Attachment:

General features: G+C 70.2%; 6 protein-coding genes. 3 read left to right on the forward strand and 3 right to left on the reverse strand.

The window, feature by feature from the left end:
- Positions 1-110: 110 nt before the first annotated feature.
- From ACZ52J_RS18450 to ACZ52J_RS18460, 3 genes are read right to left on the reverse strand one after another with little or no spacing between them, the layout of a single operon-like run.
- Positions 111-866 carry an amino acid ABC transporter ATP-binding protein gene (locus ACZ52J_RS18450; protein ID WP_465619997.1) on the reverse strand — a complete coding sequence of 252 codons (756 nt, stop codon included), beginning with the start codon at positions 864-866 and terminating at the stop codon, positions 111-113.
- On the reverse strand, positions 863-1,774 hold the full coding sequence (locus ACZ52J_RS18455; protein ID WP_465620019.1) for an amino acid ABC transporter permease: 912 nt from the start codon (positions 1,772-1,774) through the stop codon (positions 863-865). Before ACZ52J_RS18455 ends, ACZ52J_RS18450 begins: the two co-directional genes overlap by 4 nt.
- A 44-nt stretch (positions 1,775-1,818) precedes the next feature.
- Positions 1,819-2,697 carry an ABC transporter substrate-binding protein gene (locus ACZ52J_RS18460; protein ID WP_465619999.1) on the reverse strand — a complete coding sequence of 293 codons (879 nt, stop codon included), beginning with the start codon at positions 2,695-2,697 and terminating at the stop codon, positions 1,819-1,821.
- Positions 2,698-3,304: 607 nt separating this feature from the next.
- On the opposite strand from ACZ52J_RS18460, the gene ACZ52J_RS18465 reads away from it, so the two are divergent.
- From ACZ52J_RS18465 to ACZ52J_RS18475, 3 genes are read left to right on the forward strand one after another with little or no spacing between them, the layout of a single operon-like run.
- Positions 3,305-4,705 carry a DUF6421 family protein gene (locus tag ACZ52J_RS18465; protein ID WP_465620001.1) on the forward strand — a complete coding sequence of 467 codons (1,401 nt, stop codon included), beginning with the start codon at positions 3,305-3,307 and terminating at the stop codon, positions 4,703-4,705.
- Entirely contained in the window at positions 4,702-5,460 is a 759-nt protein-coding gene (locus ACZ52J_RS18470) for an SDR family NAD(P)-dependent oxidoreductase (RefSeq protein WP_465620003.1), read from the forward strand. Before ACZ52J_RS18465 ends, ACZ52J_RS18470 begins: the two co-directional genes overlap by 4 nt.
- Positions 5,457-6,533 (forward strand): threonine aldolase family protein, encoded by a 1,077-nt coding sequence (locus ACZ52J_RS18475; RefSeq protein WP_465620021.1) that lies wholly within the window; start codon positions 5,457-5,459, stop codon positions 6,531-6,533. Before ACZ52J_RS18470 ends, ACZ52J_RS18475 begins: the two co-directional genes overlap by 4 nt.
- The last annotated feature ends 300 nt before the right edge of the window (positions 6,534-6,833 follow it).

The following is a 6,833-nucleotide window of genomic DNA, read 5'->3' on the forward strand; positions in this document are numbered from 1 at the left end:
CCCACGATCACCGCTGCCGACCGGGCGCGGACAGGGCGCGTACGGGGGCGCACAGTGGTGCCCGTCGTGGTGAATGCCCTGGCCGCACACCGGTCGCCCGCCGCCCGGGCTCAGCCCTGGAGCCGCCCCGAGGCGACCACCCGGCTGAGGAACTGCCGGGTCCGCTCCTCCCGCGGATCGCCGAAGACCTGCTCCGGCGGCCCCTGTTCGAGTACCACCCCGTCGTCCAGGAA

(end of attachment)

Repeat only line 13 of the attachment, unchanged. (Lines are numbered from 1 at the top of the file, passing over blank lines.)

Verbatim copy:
- Entirely contained in the window at positions 4,702-5,460 is a 759-nt protein-coding gene (locus ACZ52J_RS18470) for an SDR family NAD(P)-dependent oxidoreductase (RefSeq protein WP_465620003.1), read from the forward strand. Before ACZ52J_RS18465 ends, ACZ52J_RS18470 begins: the two co-directional genes overlap by 4 nt.